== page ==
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By Virginia Hamilton Adair

Always the caravan of sound made us halt   
to admire the swinging and the swift go-by   
of beasts with enormous hooves and heads   
beating the earth or reared against the sky.

Do not reread, I mean glance ahead to see
what has become of the colossal forms:
everything happened at the instant of passing:
the hoof-beat, the whinny, the bells on the harness,   
the creak of the wheels, the monkey’s fandango   
in double time over the elephant’s back.

When the marching was over and we were free to go on   
there was never before us a dungfall or a track
on the road-sands of any kind:
only the motion of footprints being made
crossing and recrossing in the trampled mind.

Virginia Hamilton Adair, “Musical Moment” from Ants on the Melon. Copyright © 1996 by Virginia Hamilton Adair. Used by permission of Random House, an imprint and division of Penguin Random House LLC. All rights reserved.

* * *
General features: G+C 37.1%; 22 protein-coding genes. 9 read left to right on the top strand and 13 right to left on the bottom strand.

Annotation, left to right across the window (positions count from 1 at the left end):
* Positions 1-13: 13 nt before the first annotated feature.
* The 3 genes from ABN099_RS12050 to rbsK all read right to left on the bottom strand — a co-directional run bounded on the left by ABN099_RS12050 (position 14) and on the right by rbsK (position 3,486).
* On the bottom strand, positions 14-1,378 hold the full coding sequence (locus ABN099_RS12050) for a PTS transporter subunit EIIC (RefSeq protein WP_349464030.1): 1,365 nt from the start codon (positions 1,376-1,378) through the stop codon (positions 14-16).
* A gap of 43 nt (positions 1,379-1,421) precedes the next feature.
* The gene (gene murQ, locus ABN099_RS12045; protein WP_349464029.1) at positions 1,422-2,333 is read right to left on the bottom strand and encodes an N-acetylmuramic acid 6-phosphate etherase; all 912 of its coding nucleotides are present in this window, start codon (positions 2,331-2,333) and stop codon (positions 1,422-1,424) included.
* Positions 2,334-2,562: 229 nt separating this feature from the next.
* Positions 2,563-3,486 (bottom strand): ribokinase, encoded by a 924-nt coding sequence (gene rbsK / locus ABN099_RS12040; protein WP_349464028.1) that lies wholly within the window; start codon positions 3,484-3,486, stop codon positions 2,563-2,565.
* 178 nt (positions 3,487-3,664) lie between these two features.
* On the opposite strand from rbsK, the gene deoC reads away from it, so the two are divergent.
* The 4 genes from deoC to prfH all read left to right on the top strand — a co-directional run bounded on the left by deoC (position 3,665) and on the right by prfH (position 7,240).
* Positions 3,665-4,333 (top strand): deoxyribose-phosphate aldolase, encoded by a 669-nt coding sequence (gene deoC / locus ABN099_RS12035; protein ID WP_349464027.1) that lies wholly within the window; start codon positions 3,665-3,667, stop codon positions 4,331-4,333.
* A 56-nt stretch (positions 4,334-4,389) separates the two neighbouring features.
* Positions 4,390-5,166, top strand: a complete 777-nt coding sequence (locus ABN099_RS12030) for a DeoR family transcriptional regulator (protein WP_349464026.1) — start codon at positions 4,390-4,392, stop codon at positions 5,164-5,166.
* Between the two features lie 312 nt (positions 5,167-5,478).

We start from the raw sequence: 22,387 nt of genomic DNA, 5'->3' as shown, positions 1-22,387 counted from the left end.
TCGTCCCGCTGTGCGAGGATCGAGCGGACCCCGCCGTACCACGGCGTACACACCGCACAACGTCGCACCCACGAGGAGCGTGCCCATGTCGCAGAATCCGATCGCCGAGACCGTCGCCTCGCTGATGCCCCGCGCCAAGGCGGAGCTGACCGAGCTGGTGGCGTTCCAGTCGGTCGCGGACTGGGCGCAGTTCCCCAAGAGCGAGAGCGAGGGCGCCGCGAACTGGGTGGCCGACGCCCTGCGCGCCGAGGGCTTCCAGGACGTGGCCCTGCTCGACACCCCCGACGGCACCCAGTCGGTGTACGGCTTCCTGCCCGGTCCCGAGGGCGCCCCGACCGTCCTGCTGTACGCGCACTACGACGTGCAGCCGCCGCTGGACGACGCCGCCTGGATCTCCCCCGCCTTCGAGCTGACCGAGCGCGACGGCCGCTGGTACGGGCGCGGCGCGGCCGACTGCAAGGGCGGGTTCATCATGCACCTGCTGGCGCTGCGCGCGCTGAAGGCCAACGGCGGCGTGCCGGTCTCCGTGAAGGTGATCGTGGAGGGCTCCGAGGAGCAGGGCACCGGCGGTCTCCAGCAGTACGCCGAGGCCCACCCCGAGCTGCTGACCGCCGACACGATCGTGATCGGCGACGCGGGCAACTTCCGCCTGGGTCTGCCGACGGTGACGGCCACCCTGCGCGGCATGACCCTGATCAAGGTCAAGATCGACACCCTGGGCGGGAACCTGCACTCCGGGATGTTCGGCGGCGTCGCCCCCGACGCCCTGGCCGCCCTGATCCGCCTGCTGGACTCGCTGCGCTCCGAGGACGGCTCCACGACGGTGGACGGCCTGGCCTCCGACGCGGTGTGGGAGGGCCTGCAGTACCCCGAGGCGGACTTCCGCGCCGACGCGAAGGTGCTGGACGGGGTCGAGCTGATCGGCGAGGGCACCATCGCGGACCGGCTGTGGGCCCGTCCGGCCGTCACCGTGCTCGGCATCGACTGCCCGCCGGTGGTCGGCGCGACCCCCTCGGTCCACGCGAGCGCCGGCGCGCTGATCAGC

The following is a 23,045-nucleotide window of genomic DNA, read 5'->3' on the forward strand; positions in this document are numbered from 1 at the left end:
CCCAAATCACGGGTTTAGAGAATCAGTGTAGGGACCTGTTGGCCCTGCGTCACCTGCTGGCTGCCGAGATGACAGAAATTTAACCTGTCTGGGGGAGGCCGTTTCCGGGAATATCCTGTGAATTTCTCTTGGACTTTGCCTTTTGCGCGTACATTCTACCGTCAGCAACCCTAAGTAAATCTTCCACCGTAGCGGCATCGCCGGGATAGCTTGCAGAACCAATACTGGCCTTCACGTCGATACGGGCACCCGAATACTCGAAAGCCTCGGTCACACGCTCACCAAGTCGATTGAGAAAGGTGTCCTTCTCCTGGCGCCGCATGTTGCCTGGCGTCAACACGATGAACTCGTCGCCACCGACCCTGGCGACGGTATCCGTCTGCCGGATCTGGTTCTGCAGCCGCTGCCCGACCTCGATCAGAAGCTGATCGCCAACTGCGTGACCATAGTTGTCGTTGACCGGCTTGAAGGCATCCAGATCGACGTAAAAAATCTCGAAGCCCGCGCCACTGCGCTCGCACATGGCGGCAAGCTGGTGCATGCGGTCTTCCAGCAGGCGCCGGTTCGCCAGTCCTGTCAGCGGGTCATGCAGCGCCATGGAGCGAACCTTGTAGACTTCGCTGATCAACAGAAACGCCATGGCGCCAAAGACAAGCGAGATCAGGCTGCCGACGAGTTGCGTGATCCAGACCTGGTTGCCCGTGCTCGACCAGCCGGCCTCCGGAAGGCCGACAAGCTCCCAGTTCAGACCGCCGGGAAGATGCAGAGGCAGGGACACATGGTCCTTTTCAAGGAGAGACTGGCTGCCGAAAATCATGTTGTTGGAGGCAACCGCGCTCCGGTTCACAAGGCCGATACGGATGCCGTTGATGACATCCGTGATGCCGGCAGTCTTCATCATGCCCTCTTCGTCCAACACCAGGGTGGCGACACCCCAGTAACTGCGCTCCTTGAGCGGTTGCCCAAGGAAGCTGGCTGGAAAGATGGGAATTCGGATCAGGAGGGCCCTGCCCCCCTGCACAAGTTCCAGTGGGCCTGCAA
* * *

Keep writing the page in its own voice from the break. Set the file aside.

Source: Ants on the Melon: A Collection of Poems (Random House Inc., 1996)

Poet Bio

Virginia Hamilton Adair
Although she had written all of her life, Virginia Hamilton Adair didn’t publish her first book until she was 83, by which time glaucoma had left her blind. Ants on the Melon appeared in 1996 to wide acclaim for its playful rhymes, beguiling sense of nostalgia, and the poet’s frank, often humorous take on her blindness. She published two other books before her death: Beliefs and Blasphemies and Living on Fire. See More By This Poet

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